A woman lost her insurance for a pic she posted on Facebook. When managing operational risk, insurance industry insiders do not discount running a Facebook search. If they were to look at your profile, what would they see? Could you lose coverage?
UK Warning: When Managing Operational Risk, Insurance Industry Gauges Possibility of Having to Pay Out by Facebook Status
Just this morning, a friend of mine posted – in extensive detail – her travel itinerary for yesterday, today and tomorrow as her Facebook status. Any crook doing even rudimentary data mining knows the one place where my friend and her family will not be today and tomorrow for sure: at home.
The Daily Mail agrees that this is a rather foolhardy use of one’s Facebook status, and might now even be used by the industry when managing operational risk. Insurance industry leader Legal & General suggested that the probability of crooks running a Facebook search for potential victims will eventually result in insurers doing the same thing.
Premiums may rise in keeping with what they find; on the flipside, even just having a Facebook account could – at some point – become a point against the consumer shopping for coverage.
The Canadian Cautionary Tale of Nathalie Blanchard, a Facebook Status and an Insurer
CBC News explained in late 2009 that Ms. Blanchard was on long-term depression-related sick leave from IBM. Coordinating her benefits payments was Manulife. After approximately 18 months, Manulife stopped making payments. The insurer suggested that a Facebook search of the insured’s profile turned up several pictures showing her smiling at a Chippendales’ show and other locales.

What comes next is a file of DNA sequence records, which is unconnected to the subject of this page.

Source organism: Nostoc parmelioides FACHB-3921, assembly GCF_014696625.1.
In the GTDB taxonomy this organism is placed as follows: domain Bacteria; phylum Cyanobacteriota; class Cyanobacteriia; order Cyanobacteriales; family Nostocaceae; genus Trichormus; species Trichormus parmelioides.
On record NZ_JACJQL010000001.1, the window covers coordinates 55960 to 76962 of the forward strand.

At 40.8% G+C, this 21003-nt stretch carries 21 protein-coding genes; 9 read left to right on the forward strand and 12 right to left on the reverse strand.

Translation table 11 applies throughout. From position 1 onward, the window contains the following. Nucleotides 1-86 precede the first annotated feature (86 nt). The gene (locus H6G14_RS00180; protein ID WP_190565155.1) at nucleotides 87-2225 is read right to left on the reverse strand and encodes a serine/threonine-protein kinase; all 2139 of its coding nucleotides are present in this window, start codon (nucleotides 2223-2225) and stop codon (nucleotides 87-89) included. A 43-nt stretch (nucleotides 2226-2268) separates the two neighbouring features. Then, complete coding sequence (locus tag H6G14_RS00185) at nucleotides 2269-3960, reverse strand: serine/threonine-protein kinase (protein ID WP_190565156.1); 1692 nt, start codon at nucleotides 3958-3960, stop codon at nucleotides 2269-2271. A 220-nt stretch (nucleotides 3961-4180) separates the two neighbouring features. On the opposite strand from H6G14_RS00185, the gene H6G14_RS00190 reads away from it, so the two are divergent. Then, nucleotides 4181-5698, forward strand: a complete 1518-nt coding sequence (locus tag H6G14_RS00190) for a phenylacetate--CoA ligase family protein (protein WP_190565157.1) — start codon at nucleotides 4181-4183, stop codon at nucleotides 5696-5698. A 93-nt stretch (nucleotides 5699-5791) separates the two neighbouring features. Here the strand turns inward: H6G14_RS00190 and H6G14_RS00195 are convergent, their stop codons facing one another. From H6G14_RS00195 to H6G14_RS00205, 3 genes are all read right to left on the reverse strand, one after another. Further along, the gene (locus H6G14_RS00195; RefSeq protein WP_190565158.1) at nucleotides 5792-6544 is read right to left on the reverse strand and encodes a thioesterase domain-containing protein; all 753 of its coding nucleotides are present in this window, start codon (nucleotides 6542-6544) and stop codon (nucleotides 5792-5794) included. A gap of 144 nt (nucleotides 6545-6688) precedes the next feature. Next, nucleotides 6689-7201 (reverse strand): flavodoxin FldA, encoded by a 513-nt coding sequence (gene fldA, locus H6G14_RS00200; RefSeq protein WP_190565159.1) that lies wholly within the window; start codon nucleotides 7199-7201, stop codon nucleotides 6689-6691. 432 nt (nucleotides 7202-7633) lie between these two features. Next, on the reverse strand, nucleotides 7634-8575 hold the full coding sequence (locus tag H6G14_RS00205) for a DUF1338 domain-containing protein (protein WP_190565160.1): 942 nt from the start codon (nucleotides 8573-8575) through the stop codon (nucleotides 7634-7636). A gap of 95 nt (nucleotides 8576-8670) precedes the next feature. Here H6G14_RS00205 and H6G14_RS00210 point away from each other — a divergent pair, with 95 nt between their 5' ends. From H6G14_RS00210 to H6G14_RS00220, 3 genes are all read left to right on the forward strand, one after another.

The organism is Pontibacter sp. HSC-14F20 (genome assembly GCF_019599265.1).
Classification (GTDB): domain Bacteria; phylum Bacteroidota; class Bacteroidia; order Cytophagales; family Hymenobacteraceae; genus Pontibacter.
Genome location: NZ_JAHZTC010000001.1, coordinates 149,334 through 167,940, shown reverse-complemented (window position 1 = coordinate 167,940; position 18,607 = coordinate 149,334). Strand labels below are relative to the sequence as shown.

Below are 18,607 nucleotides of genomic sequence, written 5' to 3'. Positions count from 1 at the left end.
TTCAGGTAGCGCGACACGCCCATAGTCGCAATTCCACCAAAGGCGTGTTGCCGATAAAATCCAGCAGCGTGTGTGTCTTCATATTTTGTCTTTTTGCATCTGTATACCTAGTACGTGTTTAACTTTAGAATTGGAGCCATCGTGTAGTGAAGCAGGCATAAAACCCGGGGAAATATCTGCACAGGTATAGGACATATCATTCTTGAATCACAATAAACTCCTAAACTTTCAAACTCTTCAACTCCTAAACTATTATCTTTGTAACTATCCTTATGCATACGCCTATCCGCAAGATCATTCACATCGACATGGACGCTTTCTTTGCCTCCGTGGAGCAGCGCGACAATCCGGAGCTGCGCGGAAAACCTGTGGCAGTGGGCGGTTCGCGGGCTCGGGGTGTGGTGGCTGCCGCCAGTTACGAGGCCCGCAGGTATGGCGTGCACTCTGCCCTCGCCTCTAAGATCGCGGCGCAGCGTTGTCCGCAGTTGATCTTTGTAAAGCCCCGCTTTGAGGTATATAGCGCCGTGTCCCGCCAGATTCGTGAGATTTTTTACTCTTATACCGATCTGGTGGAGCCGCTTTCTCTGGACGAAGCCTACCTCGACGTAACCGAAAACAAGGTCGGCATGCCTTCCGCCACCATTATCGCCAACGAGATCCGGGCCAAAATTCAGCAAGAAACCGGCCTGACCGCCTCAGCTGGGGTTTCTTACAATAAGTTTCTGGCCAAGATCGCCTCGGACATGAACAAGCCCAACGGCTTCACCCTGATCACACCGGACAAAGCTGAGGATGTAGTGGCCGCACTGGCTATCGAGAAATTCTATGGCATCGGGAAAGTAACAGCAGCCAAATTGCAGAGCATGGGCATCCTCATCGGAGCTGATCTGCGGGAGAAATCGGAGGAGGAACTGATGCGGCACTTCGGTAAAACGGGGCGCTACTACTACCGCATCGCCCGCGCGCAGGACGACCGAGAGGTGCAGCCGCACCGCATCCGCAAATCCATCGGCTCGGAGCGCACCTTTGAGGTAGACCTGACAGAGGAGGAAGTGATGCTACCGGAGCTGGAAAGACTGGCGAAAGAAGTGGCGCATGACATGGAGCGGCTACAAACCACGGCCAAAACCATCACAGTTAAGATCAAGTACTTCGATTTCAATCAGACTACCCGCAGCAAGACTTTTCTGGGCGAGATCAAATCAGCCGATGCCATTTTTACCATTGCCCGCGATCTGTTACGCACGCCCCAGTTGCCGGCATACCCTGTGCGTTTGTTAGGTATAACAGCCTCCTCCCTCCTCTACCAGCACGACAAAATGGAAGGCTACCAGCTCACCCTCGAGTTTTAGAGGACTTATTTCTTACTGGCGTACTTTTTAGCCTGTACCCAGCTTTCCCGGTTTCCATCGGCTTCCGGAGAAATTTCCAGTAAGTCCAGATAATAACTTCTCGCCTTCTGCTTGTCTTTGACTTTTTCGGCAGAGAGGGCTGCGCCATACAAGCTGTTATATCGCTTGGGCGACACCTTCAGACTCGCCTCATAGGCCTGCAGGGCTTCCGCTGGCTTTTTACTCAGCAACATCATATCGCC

According to Manulife, this clearly showed that Ms. Blanchard was no longer so depressed that she would be unable to work. While it is clear that only a licensed psychiatrist or psychologist can truly make this diagnosis – not an insurance case worker with a fiscal bias in the denial of benefits – the fact that a woman lost her insurance for a picture she posted on Facebook underscores a potentially damning trend.
Insurance Groups on Facebook
Insurers are already making their presence known on social networking sites, and Celent outlines that insurance groups on Facebook include State Farm, Allstate, Nationwide, Progressive and Hartford Financial. Quoting from the report, Marilyn Lewis of Insure goes a step further; she outlines that the paper’s co-author warns how “within a year — or possibly two– insurance companies will be able to automatically sift through the torrent of personal data online to help decide who is most likely to file a claim.”
The Consumer’s Facebook Status as a Viable Tool for Managing Operational Risk?
Insurance industry employees running a routine Facebook search could indeed turn up plenty of fodder: photos of consumers smoking, drinking, skydiving or alerting everyone to their whereabouts. If your insurer ran a Facebook search on you today, would they renew your car, home, life or health insurance policies? Would these policies cost you more?
My friend might just see a higher premium for her homeowners insurance.